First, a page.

My Black Death

Arthur Jafa

Exhibition: Jul 11 – Sep 8, 2002

Arthur Jafa is a conceptual artist whose body of work considers the conundrum of creating complex personifications of one’s (Black) self while resisting the reductive mechanisms that strive to constrain any non-white (and non-male) subject resistant to privileging hegemonic modes of artists discourse. His work is informed by music, psychoanalytic theory, working class expressivity, image processing, Buddhism, and Black aesthetic, which are taken to be of a whole. As such he seeks to create artifacts equal to the task of embodying the complex array of influences that constitute his (contested) paternity.

Through his visual work, Jafa is simultaneously creating and mapping a space for himself in relation to cultural assumptions concerning identity and race. Jafa endeavors to envision and develop a precise language of a black being while meeting the paradoxical challenge of articulating the sensations in the space of a physical material reality, all in a manner which is both culturally specific and universal. Additionally, he is preoccupied with triggering the formation of mutant strands of cultural discourse: axenzi, superbad behavior, Black abstraction, black white trash.

Citing a desire to create works that are felt, Jafa’s installation at Artpace explores relatively underutilized sensory modes (touch and smell) as privileged means of artistic expressivity. Referencing influences as diverse as Fang sculpture, John Coltrane, John DeLorean, Mississippi jook joints, Miles Davis, Ryoanji gardens, Donald Judd, boliw, Smokey and the Bandit, tantric practices, and Albert Ayler, Jafa’s installation levels and amplifies the process of social being and alienation.


Arthur Jafa

New York, New York, USA

Arthur Jafa was born in 1960 in Tupelo, Mississippi and raised in Clarksdale, MS. He currently lives and works in New York, NY. Jafa studied at Howard University in Washington, D.C. His work has been exhibited in Social Formal, Westfälischer Kunstveren, Münster, Germany (2002); Bitstreams, Whitney Museum of American Art, New York, NY (2001); 2000 Biennial Exhibition, Whitney Museum of American Art, New York, NY; Media City, Seoul, Korea (2000); Black Box, CCAC Institute, Oakland, CA (2000); Artists Space, New York, NY (1999); and in Okwui Enwezor’s Mirror’s Edge which opened at the BildMusset, University of Umeå in Sweden and traveled to the Vancouver Art Gallery, Canada; Castello di Rivoli, Turin, Italy; and Tramway, Glasgow, Scotland (1999).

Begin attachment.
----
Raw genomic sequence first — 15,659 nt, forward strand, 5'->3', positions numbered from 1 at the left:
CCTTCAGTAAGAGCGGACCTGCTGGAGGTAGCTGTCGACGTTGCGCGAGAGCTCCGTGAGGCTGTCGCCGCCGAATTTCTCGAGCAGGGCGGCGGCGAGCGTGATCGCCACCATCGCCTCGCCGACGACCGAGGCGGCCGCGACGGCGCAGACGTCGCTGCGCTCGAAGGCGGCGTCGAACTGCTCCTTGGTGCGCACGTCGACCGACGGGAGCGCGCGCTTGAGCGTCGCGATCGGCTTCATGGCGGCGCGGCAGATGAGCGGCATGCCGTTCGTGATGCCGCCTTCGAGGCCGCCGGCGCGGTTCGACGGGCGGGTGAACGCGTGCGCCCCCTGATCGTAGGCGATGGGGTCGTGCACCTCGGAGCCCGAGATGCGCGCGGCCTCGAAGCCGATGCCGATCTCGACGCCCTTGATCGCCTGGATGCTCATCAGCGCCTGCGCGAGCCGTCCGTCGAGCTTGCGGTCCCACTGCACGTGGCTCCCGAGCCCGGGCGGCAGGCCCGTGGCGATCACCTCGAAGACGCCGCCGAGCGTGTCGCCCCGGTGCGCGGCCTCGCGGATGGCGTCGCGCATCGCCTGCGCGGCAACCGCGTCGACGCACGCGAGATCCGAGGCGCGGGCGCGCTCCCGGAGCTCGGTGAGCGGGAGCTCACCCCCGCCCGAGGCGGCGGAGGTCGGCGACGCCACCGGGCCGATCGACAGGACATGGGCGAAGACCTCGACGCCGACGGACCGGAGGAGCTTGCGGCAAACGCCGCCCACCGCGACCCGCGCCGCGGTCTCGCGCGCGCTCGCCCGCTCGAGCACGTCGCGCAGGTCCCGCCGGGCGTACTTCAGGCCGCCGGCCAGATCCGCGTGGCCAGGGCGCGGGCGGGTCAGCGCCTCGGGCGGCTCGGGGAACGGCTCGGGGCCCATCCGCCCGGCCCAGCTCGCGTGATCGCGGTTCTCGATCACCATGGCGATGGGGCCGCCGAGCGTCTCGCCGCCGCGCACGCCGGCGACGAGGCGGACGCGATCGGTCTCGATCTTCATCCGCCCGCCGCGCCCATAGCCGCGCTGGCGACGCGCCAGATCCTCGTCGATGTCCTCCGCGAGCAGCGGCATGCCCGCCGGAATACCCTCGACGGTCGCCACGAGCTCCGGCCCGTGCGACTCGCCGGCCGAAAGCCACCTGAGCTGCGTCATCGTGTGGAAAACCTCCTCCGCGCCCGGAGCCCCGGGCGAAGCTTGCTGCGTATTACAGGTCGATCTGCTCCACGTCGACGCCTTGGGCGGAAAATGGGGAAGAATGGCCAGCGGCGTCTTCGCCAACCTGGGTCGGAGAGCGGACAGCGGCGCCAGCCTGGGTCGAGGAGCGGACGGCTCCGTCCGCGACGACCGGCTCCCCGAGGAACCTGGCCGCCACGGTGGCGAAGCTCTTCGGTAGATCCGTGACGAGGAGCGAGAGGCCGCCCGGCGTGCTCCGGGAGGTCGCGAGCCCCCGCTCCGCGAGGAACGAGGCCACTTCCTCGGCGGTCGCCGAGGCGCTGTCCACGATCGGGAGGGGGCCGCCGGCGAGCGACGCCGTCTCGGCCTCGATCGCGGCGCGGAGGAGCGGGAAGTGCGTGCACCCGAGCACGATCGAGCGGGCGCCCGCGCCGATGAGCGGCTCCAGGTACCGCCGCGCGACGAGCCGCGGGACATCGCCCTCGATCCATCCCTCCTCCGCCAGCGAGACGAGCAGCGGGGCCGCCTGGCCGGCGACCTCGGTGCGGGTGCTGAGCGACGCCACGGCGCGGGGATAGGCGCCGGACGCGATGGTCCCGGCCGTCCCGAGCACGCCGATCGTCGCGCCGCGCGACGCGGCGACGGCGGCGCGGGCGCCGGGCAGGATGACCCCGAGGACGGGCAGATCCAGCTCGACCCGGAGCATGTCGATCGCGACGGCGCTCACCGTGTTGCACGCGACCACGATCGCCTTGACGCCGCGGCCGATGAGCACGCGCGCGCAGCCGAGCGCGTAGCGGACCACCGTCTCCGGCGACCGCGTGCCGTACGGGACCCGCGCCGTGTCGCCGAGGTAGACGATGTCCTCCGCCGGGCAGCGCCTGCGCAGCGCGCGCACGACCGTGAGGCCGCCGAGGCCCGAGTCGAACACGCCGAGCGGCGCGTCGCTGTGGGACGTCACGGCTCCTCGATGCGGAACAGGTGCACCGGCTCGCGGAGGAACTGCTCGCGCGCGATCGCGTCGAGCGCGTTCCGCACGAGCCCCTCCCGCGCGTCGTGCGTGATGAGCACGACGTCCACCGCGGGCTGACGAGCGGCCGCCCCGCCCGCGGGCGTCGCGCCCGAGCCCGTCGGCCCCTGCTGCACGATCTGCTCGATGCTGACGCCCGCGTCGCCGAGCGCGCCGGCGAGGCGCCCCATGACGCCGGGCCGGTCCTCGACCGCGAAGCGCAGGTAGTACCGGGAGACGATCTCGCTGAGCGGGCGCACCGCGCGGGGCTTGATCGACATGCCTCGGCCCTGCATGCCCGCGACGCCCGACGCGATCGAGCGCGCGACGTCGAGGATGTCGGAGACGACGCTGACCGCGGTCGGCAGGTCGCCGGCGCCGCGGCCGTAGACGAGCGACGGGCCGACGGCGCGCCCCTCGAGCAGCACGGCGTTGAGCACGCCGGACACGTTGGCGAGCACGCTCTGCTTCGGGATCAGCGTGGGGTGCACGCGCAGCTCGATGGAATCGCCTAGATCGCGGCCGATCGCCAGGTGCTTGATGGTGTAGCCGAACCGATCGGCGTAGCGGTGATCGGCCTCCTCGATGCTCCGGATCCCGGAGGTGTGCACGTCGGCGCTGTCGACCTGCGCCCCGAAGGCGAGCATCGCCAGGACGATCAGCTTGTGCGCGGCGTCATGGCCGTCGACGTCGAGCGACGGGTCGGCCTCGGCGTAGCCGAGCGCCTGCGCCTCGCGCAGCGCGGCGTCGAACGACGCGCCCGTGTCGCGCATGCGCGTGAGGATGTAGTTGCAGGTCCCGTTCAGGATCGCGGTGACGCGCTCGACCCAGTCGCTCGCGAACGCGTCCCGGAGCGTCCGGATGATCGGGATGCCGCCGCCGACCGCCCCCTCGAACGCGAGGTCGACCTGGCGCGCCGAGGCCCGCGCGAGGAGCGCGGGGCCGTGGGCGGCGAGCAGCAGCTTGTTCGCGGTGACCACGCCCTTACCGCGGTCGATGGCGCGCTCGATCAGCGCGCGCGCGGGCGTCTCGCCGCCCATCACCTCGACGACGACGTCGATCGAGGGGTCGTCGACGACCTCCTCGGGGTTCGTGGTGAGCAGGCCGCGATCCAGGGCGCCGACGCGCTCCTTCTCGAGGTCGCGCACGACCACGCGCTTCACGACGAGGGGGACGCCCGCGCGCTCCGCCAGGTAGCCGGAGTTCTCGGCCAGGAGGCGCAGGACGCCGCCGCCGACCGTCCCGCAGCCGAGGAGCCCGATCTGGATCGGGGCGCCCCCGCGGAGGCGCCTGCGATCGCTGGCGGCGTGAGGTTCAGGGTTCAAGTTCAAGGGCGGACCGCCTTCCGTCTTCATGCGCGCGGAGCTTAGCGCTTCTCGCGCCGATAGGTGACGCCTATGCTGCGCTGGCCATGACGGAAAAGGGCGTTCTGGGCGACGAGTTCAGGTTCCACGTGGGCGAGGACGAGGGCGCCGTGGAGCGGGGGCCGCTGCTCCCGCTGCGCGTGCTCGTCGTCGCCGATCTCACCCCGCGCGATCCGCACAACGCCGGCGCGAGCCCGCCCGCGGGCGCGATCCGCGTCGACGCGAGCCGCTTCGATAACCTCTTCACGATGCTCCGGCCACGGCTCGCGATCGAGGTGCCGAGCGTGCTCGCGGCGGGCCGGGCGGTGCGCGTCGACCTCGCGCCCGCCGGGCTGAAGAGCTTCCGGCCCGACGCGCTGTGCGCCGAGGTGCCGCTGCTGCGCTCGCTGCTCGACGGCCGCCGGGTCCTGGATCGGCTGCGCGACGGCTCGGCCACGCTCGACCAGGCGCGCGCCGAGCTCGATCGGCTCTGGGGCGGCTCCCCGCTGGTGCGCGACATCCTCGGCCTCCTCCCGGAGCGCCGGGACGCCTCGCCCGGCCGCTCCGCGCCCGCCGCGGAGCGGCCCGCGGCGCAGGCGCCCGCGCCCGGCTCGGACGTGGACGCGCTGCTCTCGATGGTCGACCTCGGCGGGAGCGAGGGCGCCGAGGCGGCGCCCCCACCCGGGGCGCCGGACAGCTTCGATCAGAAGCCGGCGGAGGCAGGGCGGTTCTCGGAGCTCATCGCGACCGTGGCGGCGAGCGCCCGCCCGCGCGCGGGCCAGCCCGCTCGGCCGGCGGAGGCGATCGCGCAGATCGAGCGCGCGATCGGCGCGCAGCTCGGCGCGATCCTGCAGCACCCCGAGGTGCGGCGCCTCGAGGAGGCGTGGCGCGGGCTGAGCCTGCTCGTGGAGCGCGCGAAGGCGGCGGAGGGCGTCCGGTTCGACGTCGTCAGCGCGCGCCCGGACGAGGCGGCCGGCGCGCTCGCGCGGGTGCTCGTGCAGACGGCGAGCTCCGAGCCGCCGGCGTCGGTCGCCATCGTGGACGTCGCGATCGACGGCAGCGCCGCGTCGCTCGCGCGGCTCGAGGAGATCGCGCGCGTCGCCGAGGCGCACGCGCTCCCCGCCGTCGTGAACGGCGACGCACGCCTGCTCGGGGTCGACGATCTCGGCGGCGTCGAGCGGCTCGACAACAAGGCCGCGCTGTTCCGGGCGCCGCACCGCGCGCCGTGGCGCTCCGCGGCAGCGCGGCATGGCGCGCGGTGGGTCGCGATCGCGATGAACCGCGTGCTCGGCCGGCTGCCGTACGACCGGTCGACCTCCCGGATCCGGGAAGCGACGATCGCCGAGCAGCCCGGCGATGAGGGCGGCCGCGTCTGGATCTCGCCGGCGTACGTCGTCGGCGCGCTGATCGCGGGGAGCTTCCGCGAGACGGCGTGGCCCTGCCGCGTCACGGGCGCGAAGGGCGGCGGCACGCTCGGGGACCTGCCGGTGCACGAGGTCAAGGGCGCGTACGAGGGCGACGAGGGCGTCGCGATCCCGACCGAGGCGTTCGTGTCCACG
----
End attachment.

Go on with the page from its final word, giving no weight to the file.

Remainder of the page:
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Valerie Cassel

Houston, Texas, USA

Valerie Cassel is an Associate Curator at the Contemporary Arts Museum, Houston, TX. She recently curated the first U.S. solo exhibition of the work of Ghada Amer and is organizing several forthcoming exhibitions including Afrotemple by Sanford Biggers and the group exhibition, Splat Boom Pow! The Influence of Cartoons in Contemporary Art (1970-Present). Prior to her position at the Contemporary Arts Museum, Cassel was the director of the Visiting Artists Program at the School of the Art Institute of Chicago (1996-2001) and Program Specialist at the National Endowment for the Arts (1988-1995). In 2000, she served as co-curator of the Biennial Exhibition at the Whitney Museum of American Art, New York, NY.

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